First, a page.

In response to my question about seasoning techniques for Yixing Teapots, I was pleasantly surprised by a comment left by one of my readers. In an earlier blog post entitled “Seasoning Your Yixing“, I listed several techniques found via Internet research. Since that time, I received various responses that have been helpful and full of insight.
Jo, the proprietor of YaYa House of Excellent Teas, provided another seasoning technique as well as some additional tips. I hope these posts are useful resources for other Yixing Teaware newbies like myself.
“On a basic level, all of the mentioned methods (in my prior post – Seasoning Your Yixing) do the same:
- rinse teapot to remove dust
- fill with tea and let sit for a while (or submerge the whole pot in tea)
- rinse and let dry
The main difference is in time and whether to submerge the whole teapot or only season the inside.
I’ve seasoned quite a few yixing pots over the years and believe, the pot should definitely be submerged in tea for a longish (1 hour to overnight) time. When people speak about seasoning and patina, not only the inside but also the outside of the teapot is important. I’d also recommend to use an old toothbrush to clean out dust particles from the inside.
My steps usually are:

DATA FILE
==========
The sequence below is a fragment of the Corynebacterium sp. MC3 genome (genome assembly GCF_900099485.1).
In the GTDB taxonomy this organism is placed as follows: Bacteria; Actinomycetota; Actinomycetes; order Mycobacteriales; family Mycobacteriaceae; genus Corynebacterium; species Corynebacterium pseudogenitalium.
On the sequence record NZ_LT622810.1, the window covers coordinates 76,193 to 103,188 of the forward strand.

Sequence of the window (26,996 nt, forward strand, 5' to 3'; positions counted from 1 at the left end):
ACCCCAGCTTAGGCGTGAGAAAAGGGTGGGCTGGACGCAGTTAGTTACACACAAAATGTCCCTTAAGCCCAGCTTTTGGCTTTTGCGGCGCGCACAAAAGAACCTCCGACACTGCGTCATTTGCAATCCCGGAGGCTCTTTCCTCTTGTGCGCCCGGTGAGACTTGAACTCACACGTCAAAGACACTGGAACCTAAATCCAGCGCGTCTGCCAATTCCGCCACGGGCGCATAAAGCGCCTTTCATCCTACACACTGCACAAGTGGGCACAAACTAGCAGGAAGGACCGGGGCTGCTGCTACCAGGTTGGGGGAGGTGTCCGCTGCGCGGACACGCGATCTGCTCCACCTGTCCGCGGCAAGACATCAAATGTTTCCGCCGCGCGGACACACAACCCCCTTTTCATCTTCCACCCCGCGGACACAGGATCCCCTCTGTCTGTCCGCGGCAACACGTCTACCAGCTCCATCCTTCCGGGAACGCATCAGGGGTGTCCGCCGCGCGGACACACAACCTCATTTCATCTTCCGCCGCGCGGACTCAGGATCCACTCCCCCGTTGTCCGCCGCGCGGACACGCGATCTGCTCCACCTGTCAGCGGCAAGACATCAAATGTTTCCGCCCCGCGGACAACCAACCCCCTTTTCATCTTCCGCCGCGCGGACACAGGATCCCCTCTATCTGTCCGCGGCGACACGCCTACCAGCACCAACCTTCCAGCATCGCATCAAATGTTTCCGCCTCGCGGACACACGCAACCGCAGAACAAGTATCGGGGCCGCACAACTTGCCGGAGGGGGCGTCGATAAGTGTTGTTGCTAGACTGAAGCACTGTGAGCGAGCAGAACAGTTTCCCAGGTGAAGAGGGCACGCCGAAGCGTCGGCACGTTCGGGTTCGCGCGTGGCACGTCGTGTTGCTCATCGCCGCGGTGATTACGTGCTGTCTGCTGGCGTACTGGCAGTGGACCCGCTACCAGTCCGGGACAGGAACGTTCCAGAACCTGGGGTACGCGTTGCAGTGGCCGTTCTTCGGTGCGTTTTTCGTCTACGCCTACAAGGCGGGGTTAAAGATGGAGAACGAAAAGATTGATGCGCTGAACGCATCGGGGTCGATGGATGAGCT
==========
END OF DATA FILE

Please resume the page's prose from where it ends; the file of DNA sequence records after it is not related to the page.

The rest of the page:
- Place new yixing pot into a pot of cold water ((take lid off the pot and place in pot separately).
- Bring to a boil and simmer for 10 minutes.
- Remove yixing pot and lid from pot, rinse with warm water and scrub with toothbrush.
- Place teapot plus lid in a pot of fresh cold water and bring to a boil.
- Remove yixing pot from water.
- Add a decent amount of tea leaves into pot and put back in hot water (some of them will float out, most will stay in pot).
- Simmer for about 1 hour.
- Let yixing sit in pot over night.
- Remove all tea leaves (you might need to rinse with the tea from the big pot) and let the open yixing dry out of direct sunlight (note that I DON’T rinse the pot with water!)
At the end, most of the patina comes from frequent use. There’s different approaches to creating an even patina, but I usually don’t use just water on my teapots except to preheat before brewing tea. After a gong fu session, I brew an extra infusion that I use to clean the teapot with. I pour this infusion off into a faircup, then remove all leaves I can and rinse the inside of the yixing with some of the infusion to remove the rest of the leaves. If I want to build up a patina quickly, I rinse the outside of the teapot with the rest of the infusion, rubbing it in my hands to spread the tea over the whole surface of the teapot. This way, you can create a nice patina in about 2 month time for teapots you use 3-4 times a week.
Keep in mind, there’s no science to this. As long as you clean your teapot and give it an initial seasoning with tea (whichever way you chose to use), you should be on your way.”
Thanks again Jo, for sharing your knowledge.